No spam or reply-to-all memos? What's not to like?

Flashback to the late 1980s, when this pilot fish is a PC tech at a local college where desktop computers are still largely a mystery to the faculty.

"I spent half the day walking around the building assisting professors with these newfangled Macs and PCs and teaching them how to print documents," says fish.

"One weekend the Dean of the College passed away unexpectedly, and the interim dean put in was the former retired dean. He had been out of the workforce for nearly two decades. He came in with an attitude that everyone was soft and we didn't need all these fancy gadgets to teach. He would give anyone an earful of his opinion every chance he got."

One day the interim dean summons fish to his office to "hook up that PC doodad" in his office so he can type. As fish sets up the PC on the workstation next to the desk, the dean grumbles to him about how he used to use a typewriter.

Fish completes the setup and connects the coax cable to connect to the network. But the network isn't live yet -- that cable was previously connected to a mainframe terminal. Fish makes a mental note to make the necessary switch in the wiring closet, and leaves the dean to his work.

And then fish gets sidetracked, and completely forgets about the wiring closet.

At least he forgets until a week later, when he's on an elevator and the dean steps in and recognizes him. Then he remembers -- and immediately breaks out in a cold sweat as the dean turns to him.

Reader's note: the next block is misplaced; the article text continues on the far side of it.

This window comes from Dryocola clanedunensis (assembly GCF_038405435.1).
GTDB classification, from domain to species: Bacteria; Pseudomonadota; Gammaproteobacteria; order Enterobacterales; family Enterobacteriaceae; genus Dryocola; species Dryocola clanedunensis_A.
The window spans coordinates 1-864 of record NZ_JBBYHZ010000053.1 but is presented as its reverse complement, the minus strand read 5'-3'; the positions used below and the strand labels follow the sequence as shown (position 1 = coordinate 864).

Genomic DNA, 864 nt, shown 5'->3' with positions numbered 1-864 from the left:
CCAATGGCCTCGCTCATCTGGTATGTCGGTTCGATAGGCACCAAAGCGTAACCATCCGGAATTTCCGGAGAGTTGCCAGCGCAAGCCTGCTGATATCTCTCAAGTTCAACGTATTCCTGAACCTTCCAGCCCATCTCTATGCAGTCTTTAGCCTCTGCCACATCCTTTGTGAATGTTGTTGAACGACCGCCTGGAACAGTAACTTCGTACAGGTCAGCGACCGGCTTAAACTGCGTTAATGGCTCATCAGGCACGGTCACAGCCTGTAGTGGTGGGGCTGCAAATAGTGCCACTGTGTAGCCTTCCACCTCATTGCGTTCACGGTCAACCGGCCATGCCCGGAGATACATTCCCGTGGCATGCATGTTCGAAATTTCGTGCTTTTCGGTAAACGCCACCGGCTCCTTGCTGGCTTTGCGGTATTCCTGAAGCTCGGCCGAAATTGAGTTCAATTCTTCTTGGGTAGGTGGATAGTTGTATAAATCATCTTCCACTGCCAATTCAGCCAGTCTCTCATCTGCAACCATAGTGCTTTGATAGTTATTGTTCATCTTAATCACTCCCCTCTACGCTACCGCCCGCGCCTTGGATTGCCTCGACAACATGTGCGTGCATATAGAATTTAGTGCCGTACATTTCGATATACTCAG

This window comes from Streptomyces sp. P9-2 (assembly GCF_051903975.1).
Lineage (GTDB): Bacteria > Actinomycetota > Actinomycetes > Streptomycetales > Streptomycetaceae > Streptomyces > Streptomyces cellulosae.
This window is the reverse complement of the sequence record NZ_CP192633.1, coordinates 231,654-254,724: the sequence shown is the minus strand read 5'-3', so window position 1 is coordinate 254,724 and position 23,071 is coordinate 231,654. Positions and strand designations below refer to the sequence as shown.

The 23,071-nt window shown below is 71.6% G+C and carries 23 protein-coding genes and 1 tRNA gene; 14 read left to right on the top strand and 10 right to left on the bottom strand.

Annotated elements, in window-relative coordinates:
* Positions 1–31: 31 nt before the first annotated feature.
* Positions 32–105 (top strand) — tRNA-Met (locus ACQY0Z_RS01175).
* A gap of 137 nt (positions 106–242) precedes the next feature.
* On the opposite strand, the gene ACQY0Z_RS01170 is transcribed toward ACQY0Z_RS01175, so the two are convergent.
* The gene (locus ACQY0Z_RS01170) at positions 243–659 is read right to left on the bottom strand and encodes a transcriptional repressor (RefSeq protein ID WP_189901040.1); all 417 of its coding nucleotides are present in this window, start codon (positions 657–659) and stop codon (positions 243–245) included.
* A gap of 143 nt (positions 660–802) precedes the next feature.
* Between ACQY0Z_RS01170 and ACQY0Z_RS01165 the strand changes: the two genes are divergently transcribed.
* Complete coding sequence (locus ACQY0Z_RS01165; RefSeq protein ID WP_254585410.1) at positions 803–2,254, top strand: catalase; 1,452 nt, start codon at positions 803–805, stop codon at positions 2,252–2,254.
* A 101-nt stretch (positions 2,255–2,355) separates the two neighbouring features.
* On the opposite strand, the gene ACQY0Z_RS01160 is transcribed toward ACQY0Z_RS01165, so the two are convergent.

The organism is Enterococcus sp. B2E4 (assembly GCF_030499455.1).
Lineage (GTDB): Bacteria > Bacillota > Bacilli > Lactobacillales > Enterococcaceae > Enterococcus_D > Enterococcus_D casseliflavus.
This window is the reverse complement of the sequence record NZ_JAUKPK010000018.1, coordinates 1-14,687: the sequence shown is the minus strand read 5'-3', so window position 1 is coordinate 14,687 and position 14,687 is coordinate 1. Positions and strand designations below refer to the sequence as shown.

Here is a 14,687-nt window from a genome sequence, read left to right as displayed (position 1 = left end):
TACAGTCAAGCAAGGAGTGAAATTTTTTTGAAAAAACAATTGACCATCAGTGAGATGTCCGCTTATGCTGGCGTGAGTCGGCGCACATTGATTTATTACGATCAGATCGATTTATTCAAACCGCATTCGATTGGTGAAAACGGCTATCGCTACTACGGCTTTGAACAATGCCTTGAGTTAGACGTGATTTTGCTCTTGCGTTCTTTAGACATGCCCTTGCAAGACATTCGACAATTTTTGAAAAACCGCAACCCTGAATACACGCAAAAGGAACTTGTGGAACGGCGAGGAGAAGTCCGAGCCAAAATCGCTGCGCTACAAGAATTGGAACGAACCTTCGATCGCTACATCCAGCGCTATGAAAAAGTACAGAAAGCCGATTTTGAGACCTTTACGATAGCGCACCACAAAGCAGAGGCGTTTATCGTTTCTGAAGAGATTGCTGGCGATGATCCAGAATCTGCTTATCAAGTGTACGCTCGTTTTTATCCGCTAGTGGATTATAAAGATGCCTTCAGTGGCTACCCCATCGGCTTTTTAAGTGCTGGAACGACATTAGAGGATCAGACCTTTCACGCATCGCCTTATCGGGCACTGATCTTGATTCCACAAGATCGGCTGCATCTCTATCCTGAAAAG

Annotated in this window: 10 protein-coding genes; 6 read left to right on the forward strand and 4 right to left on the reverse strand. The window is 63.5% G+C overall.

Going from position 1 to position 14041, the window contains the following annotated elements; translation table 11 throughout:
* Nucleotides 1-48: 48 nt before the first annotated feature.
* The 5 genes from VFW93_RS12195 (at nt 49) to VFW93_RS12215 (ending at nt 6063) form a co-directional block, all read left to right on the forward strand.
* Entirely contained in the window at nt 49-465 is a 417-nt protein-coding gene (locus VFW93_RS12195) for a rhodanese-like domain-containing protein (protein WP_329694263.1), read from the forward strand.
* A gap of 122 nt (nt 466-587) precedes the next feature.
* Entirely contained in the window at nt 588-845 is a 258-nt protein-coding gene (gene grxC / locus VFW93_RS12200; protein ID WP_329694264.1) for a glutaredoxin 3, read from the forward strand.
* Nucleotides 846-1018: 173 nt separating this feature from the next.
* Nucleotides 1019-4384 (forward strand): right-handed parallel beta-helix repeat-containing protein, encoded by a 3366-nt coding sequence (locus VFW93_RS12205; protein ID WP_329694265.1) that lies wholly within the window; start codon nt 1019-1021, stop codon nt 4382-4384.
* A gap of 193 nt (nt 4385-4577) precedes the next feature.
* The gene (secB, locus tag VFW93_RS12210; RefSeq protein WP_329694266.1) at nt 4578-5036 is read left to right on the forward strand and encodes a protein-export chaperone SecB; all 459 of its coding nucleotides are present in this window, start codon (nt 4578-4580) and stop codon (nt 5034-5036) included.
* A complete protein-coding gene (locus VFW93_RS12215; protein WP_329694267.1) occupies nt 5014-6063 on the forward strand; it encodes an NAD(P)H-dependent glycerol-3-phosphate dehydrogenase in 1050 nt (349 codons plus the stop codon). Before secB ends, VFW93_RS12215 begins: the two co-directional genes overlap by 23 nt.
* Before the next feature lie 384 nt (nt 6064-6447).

"Oh, thank you for setting my computer up. It works great!" he tells fish.

"It does?" stammers fish. "You're able to use it?"

"Oh yes!" the Dean says. "I've been typing on it and printing and just think it's wonderful!"

Reports fish, "We then came to his floor and he stepped off. I immediately went to the wiring closet and checked. Nope, he still wasn't connected to the network.

"For the rest of his six months there, he kept telling me how much he loved his computer."

Tell Sharky about it. Send me your true tale of IT life at sharky@computerworld.com. You'll snag a snazzy Shark shirt if I use it. Add your comments below, and read some great old tales in the Sharkives.

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